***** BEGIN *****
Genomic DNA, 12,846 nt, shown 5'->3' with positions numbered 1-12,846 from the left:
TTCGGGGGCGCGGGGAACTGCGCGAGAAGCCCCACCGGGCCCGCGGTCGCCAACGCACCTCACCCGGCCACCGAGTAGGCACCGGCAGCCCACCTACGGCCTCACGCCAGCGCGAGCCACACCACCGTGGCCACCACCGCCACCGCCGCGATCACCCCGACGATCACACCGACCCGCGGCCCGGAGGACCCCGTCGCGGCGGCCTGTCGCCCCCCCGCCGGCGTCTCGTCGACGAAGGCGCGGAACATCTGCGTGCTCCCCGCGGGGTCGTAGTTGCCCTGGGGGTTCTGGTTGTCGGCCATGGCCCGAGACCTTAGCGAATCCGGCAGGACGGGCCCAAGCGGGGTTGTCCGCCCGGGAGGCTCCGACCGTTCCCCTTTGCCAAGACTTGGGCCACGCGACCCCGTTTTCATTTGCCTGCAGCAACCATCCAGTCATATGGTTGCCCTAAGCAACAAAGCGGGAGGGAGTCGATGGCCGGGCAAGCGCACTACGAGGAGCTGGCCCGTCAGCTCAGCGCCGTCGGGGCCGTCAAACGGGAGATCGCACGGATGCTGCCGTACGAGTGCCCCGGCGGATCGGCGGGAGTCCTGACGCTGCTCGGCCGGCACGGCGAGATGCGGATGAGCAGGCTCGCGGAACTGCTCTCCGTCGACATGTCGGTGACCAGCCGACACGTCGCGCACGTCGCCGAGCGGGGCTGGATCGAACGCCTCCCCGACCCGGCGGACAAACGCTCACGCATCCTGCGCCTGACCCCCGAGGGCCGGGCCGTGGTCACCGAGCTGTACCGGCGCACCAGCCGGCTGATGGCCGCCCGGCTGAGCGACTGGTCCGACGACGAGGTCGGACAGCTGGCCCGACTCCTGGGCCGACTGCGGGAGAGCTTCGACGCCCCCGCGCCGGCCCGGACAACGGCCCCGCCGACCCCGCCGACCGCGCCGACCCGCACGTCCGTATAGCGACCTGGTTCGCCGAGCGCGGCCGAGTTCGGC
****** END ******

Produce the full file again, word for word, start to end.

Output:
Genomic DNA, 12,846 nt, shown 5'->3' with positions numbered 1-12,846 from the left:
TTCGGGGGCGCGGGGAACTGCGCGAGAAGCCCCACCGGGCCCGCGGTCGCCAACGCACCTCACCCGGCCACCGAGTAGGCACCGGCAGCCCACCTACGGCCTCACGCCAGCGCGAGCCACACCACCGTGGCCACCACCGCCACCGCCGCGATCACCCCGACGATCACACCGACCCGCGGCCCGGAGGACCCCGTCGCGGCGGCCTGTCGCCCCCCCGCCGGCGTCTCGTCGACGAAGGCGCGGAACATCTGCGTGCTCCCCGCGGGGTCGTAGTTGCCCTGGGGGTTCTGGTTGTCGGCCATGGCCCGAGACCTTAGCGAATCCGGCAGGACGGGCCCAAGCGGGGTTGTCCGCCCGGGAGGCTCCGACCGTTCCCCTTTGCCAAGACTTGGGCCACGCGACCCCGTTTTCATTTGCCTGCAGCAACCATCCAGTCATATGGTTGCCCTAAGCAACAAAGCGGGAGGGAGTCGATGGCCGGGCAAGCGCACTACGAGGAGCTGGCCCGTCAGCTCAGCGCCGTCGGGGCCGTCAAACGGGAGATCGCACGGATGCTGCCGTACGAGTGCCCCGGCGGATCGGCGGGAGTCCTGACGCTGCTCGGCCGGCACGGCGAGATGCGGATGAGCAGGCTCGCGGAACTGCTCTCCGTCGACATGTCGGTGACCAGCCGACACGTCGCGCACGTCGCCGAGCGGGGCTGGATCGAACGCCTCCCCGACCCGGCGGACAAACGCTCACGCATCCTGCGCCTGACCCCCGAGGGCCGGGCCGTGGTCACCGAGCTGTACCGGCGCACCAGCCGGCTGATGGCCGCCCGGCTGAGCGACTGGTCCGACGACGAGGTCGGACAGCTGGCCCGACTCCTGGGCCGACTGCGGGAGAGCTTCGACGCCCCCGCGCCGGCCCGGACAACGGCCCCGCCGACCCCGCCGACCGCGCCGACCCGCACGTCCGTATAGCGACCTGGTTCGCCGAGCGCGGCCGAGTTCGGC